On 09/10/2012, at 14:32, Bob Tanner <basic at us.netrek.org> wrote:
> On 2012-10-08 23:24:42 +0000, James Cameron said:
> 48 bytes is wrong.  32 bytes is right.  Your compiler might be
> aligning the structure members for performance.  Give a suitable
> alignment directive to your compiler.  We use __attribute__((packed))
> in the server code.  Check the offset to each member using whatever
> language facilities are available.  In C we can use sizeof() and
> offsetof().
> So here's the debug using Jame's excellent advise.
> typedef struct _youServerPacket
> {
>     char    type;				 /* SP_YOU */
>     char    pnum;				 /* Guy needs to know this... */
>     char    hostile;
>     char    swar;
>     char    armies;
>     char    tractor;
>     char    pad2;
>     char    pad3;
>     unsigned flags;
>     long    damage;
>     long    shield;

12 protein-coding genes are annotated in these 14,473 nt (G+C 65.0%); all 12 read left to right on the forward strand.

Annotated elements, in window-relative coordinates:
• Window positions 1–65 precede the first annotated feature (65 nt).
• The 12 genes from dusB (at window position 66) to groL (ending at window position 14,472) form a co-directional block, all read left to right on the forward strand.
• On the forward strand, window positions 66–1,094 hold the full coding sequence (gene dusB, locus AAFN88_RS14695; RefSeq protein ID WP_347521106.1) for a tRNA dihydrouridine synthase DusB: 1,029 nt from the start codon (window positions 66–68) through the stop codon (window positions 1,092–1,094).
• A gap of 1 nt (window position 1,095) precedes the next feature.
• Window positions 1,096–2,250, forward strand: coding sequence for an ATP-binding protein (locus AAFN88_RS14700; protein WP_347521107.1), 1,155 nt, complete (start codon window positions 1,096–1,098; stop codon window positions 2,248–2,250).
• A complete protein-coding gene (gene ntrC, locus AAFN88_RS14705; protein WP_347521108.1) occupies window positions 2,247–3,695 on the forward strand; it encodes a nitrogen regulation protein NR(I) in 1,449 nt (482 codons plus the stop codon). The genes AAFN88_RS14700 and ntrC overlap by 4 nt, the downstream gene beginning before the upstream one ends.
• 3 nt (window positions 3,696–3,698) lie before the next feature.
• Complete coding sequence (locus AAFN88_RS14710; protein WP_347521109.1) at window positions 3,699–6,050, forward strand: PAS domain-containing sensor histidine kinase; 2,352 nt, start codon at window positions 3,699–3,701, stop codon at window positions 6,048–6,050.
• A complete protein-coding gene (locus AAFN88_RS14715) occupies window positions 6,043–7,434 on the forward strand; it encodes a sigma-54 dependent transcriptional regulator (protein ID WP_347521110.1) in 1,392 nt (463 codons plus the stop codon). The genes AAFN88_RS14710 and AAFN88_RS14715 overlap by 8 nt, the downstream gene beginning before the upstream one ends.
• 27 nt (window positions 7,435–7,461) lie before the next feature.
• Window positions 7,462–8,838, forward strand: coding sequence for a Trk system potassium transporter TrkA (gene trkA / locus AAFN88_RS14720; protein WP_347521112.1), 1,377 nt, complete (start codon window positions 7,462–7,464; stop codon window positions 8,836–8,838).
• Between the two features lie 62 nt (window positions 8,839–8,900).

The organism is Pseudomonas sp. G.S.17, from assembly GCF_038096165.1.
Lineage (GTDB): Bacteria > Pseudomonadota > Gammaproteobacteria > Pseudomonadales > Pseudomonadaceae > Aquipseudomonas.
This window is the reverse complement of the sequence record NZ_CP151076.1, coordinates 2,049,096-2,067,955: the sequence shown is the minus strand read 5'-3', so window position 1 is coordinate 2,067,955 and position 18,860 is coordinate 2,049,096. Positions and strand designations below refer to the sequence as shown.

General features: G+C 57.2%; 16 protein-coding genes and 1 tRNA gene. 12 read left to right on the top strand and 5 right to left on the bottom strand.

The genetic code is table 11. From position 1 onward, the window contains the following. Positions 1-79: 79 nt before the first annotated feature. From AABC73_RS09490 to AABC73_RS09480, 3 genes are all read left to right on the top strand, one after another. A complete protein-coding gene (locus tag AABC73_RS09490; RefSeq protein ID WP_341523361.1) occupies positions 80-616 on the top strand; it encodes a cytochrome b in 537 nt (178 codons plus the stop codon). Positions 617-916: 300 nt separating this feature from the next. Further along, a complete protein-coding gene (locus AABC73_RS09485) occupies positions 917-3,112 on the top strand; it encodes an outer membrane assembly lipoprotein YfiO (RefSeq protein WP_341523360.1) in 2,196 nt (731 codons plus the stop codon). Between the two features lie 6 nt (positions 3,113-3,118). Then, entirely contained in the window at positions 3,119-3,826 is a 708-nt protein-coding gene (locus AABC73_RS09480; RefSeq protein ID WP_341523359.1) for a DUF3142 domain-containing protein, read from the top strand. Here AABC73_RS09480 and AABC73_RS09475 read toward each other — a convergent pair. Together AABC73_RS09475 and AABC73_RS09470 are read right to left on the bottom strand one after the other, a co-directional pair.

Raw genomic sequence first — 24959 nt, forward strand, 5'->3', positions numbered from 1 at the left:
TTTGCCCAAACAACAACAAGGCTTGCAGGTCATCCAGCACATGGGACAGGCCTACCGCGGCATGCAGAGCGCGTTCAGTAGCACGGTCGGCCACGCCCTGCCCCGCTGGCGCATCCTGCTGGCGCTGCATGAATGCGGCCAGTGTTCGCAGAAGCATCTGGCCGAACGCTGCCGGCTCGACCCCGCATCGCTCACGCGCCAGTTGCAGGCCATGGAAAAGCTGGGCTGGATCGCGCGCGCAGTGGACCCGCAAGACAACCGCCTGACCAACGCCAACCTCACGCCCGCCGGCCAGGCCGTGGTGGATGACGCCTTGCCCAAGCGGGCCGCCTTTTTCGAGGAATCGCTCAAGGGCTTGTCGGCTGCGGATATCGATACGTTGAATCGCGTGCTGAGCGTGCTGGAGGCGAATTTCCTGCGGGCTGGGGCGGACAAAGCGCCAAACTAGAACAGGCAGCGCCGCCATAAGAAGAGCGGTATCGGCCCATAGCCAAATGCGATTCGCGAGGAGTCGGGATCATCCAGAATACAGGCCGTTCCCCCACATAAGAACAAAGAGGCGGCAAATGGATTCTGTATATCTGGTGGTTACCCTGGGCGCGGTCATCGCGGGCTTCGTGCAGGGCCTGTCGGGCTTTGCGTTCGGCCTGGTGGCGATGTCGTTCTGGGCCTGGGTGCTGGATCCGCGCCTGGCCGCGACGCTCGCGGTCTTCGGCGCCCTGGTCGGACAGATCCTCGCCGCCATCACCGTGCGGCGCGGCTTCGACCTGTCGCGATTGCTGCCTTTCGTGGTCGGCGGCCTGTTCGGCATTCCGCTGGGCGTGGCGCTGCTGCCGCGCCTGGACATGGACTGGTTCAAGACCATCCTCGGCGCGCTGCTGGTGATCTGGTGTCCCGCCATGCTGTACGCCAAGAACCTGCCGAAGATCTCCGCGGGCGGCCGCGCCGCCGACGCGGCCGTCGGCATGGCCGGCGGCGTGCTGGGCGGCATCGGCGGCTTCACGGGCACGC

>     long    fuel;
>     unsigned short etemp;
>     unsigned short wtemp;
>     unsigned short whydead;
>     unsigned short whodead;
> } __attribute__ ((packed)) youServerPacketStruct;

If you really want types of a known width and signedness you should use stdint.h, then you have..
typedef struct _youServerPacket
    int8_t     type;				 /* SP_YOU */
    int8_t     pnum;				 /* Guy needs to know this... */
    int8_t     hostile;
    int8_t     swar;
    int8_t     armies;
    int8_t     tractor;
    int8_t     pad2;
    int8_t     pad3;
    uint8_t    flags;
    int32_t    damage;
    int32_t    shield;
    int32_t    fuel;
    uint16_t   etemp;
    uint16_t   wtemp;
    uint16_t   whydead;
    uint8_t    whodead;
} __attribute__ ((packed)) youServerPacketStruct;

This will always give you the same answer no matter the size of int/long/etc..

Daniel O'Connor software and network engineer
for Genesis Software - http://www.gsoft.com.au
"The nice thing about standards is that there
are so many of them to choose from."
  -- Andrew Tanenbaum
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